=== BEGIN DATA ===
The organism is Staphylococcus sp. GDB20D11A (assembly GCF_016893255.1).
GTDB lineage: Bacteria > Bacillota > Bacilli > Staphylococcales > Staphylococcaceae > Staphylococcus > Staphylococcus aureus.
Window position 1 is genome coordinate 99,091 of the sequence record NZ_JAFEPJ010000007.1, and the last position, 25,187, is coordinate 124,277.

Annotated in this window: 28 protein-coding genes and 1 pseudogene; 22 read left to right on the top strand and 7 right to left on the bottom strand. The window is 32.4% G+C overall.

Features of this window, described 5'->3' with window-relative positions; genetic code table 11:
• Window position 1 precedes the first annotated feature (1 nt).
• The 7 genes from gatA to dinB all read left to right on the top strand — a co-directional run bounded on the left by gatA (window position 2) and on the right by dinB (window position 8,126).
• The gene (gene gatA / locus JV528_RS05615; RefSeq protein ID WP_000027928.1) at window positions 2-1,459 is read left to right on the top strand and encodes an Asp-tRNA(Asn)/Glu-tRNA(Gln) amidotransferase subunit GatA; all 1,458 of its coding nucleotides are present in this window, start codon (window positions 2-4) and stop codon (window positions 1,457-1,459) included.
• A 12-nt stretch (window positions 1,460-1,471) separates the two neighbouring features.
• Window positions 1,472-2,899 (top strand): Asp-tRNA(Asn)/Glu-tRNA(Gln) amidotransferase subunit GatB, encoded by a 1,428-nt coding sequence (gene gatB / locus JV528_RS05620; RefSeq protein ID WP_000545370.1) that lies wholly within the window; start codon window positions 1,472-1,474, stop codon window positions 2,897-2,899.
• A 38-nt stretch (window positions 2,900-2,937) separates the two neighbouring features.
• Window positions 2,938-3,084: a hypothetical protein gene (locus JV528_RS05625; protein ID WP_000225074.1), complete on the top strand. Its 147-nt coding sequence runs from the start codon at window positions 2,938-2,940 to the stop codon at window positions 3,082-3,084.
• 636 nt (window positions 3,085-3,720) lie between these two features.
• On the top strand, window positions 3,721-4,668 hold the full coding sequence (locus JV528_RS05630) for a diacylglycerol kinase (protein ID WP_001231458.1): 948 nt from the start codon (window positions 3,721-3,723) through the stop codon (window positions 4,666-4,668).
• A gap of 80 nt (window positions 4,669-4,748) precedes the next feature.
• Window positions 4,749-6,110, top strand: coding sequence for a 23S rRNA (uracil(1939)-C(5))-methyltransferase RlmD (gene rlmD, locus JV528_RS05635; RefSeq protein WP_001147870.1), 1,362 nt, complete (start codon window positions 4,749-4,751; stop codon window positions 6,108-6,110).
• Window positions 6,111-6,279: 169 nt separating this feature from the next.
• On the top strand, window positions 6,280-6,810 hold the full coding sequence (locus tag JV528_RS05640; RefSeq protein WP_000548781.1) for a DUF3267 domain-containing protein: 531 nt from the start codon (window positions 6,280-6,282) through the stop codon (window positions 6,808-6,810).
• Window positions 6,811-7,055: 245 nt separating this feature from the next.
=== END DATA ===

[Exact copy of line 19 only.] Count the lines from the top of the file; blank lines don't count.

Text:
• Window positions 6,811-7,055: 245 nt separating this feature from the next.